I read an article online in the Wall Street Journal today that caught my eye. It was about the study called "Red and Romantic Behavior in Viewing Women" from the European Journal of Social Psychology.
The article, "The Color of Love" reinforced something I have always believed in--the significance of wearing red on a first date.
* Red is the color of love.
* Red is sexy.
* Red is captivating.
* Red stimulates the heart to beat faster.
* Red is a powerful color for women both in the boardroom and the bedroom.
* Red is memorable.
* Red is the signature color for Valentine's Day.
Wearing red to attract men is so powerful, that the Jewish Journal came to my home in March to shoot a video with some of my expert online dating tips. Where did they start? In my closet of course. They wanted me to talk about the red dresses that were worn on many first dates. Men and women everywhere are backing up the research from the experts in the recent study on the color of red.
In the above mentioned study, male undergraduates were shown photographs of young adult women with some wearing the color red and others wearing the color green. As they were looking at photos alone, the study showed similar behaviors to those who would view women in an online dating site. The men appeared to ask more forward questions to the women in red as compared to the generic questions asked of the women wearing green.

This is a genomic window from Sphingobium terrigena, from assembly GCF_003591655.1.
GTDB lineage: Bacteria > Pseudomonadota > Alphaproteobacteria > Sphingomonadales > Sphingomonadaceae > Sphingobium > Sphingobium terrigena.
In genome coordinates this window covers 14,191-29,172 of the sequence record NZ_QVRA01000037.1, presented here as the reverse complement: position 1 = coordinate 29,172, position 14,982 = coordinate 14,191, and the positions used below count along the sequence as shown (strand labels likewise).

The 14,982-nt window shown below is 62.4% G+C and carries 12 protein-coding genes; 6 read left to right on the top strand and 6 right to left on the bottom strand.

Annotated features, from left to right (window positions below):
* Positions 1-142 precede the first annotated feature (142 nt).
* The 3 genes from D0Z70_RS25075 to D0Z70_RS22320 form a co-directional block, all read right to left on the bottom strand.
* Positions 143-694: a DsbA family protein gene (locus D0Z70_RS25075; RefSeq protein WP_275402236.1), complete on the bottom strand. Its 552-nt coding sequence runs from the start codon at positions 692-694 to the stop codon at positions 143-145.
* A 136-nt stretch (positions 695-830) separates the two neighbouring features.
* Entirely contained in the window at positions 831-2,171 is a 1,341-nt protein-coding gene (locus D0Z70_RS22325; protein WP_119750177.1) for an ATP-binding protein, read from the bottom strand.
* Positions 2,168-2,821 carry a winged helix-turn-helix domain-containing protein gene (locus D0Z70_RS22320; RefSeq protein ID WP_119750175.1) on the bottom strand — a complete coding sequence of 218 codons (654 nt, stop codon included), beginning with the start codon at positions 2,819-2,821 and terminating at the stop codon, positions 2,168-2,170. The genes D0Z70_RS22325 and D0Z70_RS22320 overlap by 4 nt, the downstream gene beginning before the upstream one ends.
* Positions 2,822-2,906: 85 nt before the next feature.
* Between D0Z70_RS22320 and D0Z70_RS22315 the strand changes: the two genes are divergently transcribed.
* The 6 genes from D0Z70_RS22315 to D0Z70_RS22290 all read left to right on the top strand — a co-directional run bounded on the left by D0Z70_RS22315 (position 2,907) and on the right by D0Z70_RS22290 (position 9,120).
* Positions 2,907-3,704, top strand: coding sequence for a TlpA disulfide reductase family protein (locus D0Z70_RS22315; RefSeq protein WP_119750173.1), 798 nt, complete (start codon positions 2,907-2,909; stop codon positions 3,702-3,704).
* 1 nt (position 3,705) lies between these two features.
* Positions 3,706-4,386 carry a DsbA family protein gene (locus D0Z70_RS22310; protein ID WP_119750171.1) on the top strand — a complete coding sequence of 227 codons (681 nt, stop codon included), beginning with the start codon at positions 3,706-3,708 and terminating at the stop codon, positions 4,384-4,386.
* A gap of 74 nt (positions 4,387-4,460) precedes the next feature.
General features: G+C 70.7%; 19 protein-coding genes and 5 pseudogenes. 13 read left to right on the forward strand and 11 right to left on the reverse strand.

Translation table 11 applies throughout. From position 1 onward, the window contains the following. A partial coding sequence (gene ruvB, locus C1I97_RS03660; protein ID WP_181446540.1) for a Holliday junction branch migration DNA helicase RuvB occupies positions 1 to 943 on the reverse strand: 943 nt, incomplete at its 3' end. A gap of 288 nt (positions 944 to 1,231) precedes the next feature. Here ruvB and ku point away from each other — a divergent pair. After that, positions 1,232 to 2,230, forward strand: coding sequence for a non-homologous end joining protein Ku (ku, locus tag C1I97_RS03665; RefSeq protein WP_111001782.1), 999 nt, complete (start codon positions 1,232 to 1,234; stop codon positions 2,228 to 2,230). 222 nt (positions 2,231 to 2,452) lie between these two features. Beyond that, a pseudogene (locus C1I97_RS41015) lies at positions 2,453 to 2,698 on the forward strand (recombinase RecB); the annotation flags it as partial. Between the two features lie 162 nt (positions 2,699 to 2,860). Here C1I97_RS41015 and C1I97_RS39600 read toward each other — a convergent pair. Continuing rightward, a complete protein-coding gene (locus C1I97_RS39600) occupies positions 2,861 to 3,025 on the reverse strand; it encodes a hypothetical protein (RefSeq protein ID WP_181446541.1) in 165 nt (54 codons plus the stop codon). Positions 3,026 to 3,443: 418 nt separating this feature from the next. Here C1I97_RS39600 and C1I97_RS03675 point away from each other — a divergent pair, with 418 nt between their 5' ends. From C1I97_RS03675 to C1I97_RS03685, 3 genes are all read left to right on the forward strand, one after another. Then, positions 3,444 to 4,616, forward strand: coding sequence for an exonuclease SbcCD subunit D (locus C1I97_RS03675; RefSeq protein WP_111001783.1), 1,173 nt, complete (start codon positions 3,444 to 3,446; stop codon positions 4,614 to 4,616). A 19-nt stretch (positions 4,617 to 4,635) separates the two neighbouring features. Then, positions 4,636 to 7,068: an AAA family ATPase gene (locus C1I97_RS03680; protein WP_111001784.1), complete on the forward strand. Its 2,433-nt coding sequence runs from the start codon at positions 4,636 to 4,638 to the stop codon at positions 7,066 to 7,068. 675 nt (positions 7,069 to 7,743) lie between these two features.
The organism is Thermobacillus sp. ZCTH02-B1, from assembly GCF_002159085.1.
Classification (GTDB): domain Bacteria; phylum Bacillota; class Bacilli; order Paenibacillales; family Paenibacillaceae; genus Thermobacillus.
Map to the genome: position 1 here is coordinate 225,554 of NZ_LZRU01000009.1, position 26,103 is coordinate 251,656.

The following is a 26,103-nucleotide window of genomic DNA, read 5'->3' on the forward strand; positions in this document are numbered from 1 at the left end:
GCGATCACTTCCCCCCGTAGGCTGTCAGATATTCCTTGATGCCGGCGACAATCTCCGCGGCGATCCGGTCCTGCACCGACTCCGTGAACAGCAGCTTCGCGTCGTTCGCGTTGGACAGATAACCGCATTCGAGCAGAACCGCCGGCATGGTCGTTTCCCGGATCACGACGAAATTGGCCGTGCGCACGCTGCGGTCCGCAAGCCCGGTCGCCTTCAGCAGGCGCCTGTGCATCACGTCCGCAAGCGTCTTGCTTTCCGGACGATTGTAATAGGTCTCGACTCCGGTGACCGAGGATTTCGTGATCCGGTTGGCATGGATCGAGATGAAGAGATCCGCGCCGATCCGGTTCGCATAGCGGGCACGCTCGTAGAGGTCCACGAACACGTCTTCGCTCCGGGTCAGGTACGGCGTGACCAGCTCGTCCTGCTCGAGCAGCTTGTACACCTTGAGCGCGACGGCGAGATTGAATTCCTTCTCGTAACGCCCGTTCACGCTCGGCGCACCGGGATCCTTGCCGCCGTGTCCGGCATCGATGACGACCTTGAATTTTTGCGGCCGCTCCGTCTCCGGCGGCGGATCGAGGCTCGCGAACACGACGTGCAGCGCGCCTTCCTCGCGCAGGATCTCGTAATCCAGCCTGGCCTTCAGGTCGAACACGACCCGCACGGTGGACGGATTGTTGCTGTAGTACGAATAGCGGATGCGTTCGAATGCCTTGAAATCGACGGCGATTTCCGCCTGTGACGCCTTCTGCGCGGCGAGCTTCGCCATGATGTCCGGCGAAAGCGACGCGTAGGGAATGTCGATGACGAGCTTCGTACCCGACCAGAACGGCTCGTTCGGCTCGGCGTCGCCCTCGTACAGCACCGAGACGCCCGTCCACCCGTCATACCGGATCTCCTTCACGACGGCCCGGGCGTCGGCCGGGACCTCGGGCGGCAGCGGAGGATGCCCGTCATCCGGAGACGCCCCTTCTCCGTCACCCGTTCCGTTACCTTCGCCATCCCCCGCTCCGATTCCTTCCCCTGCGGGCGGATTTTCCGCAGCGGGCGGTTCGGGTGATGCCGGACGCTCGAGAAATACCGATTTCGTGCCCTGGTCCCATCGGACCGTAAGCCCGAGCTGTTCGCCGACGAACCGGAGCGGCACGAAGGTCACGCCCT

Does that mean I think you should toss out your favorite green shirt? No. But since first impressions do matter and men are looking at hundreds of photos every time they log online looking for love, perhaps wearing red isn't such a bad idea at all. You have a split second to make an impression online and having a profile photo and catchy screen name to draw a man in, is important. Men are, and always will be visual. Once you get past the color test, it's time to be the authentic you and have a conversation that will be meaningful to take your relationship to the next step.
I always say, when in doubt, wear red.
*"Red and Romantic Behavior in Men Viewing Women," Daniela Niesta Kayser, Andrew J. Elliot, Roger Feltman, European Journal of Social Psychology (October)
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